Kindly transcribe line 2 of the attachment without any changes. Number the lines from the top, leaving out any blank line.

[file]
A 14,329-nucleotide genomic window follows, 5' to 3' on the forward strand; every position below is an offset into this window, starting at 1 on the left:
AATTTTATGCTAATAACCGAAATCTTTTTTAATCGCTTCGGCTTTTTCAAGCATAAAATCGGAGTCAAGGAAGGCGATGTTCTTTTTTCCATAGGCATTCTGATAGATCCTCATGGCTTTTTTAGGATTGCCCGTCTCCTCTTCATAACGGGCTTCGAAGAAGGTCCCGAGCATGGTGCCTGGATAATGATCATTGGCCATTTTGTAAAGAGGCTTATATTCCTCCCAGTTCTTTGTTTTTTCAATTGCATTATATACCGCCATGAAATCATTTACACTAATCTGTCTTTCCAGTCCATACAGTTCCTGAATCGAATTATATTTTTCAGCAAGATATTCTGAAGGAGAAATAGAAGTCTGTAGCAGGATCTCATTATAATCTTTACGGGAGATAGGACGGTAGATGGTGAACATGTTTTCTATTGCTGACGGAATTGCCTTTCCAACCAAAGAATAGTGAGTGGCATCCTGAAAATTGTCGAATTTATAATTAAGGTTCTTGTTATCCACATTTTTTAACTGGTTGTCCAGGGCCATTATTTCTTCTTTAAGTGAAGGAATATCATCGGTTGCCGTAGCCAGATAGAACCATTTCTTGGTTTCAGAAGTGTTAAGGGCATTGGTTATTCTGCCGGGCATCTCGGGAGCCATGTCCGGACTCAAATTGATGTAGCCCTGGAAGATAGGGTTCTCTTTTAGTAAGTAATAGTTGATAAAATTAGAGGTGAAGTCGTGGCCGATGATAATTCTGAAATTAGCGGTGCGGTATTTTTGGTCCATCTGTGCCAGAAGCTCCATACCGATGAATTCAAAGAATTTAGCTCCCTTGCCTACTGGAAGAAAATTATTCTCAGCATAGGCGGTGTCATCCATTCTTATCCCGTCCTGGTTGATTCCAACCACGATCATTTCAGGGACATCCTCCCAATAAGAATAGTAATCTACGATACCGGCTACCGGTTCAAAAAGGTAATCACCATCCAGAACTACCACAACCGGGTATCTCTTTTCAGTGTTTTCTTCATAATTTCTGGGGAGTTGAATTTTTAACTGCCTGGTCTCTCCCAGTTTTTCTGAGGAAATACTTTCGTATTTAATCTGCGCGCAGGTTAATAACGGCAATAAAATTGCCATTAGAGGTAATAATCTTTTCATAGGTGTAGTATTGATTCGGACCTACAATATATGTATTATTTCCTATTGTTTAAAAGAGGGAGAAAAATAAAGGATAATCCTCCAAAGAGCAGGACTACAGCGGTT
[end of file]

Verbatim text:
AATTTTATGCTAATAACCGAAATCTTTTTTAATCGCTTCGGCTTTTTCAAGCATAAAATCGGAGTCAAGGAAGGCGATGTTCTTTTTTCCATAGGCATTCTGATAGATCCTCATGGCTTTTTTAGGATTGCCCGTCTCCTCTTCATAACGGGCTTCGAAGAAGGTCCCGAGCATGGTGCCTGGATAATGATCATTGGCCATTTTGTAAAGAGGCTTATATTCCTCCCAGTTCTTTGTTTTTTCAATTGCATTATATACCGCCATGAAATCATTTACACTAATCTGTCTTTCCAGTCCATACAGTTCCTGAATCGAATTATATTTTTCAGCAAGATATTCTGAAGGAGAAATAGAAGTCTGTAGCAGGATCTCATTATAATCTTTACGGGAGATAGGACGGTAGATGGTGAACATGTTTTCTATTGCTGACGGAATTGCCTTTCCAACCAAAGAATAGTGAGTGGCATCCTGAAAATTGTCGAATTTATAATTAAGGTTCTTGTTATCCACATTTTTTAACTGGTTGTCCAGGGCCATTATTTCTTCTTTAAGTGAAGGAATATCATCGGTTGCCGTAGCCAGATAGAACCATTTCTTGGTTTCAGAAGTGTTAAGGGCATTGGTTATTCTGCCGGGCATCTCGGGAGCCATGTCCGGACTCAAATTGATGTAGCCCTGGAAGATAGGGTTCTCTTTTAGTAAGTAATAGTTGATAAAATTAGAGGTGAAGTCGTGGCCGATGATAATTCTGAAATTAGCGGTGCGGTATTTTTGGTCCATCTGTGCCAGAAGCTCCATACCGATGAATTCAAAGAATTTAGCTCCCTTGCCTACTGGAAGAAAATTATTCTCAGCATAGGCGGTGTCATCCATTCTTATCCCGTCCTGGTTGATTCCAACCACGATCATTTCAGGGACATCCTCCCAATAAGAATAGTAATCTACGATACCGGCTACCGGTTCAAAAAGGTAATCACCATCCAGAACTACCACAACCGGGTATCTCTTTTCAGTGTTTTCTTCATAATTTCTGGGGAGTTGAATTTTTAACTGCCTGGTCTCTCCCAGTTTTTCTGAGGAAATACTTTCGTATTTAATCTGCGCGCAGGTTAATAACGGCAATAAAATTGCCATTAGAGGTAATAATCTTTTCATAGGTGTAGTATTGATTCGGACCTACAATATATGTATTATTTCCTATTGTTTAAAAGAGGGAGAAAAATAAAGGATAATCCTCCAAAGAGCAGGACTACAGCGGTT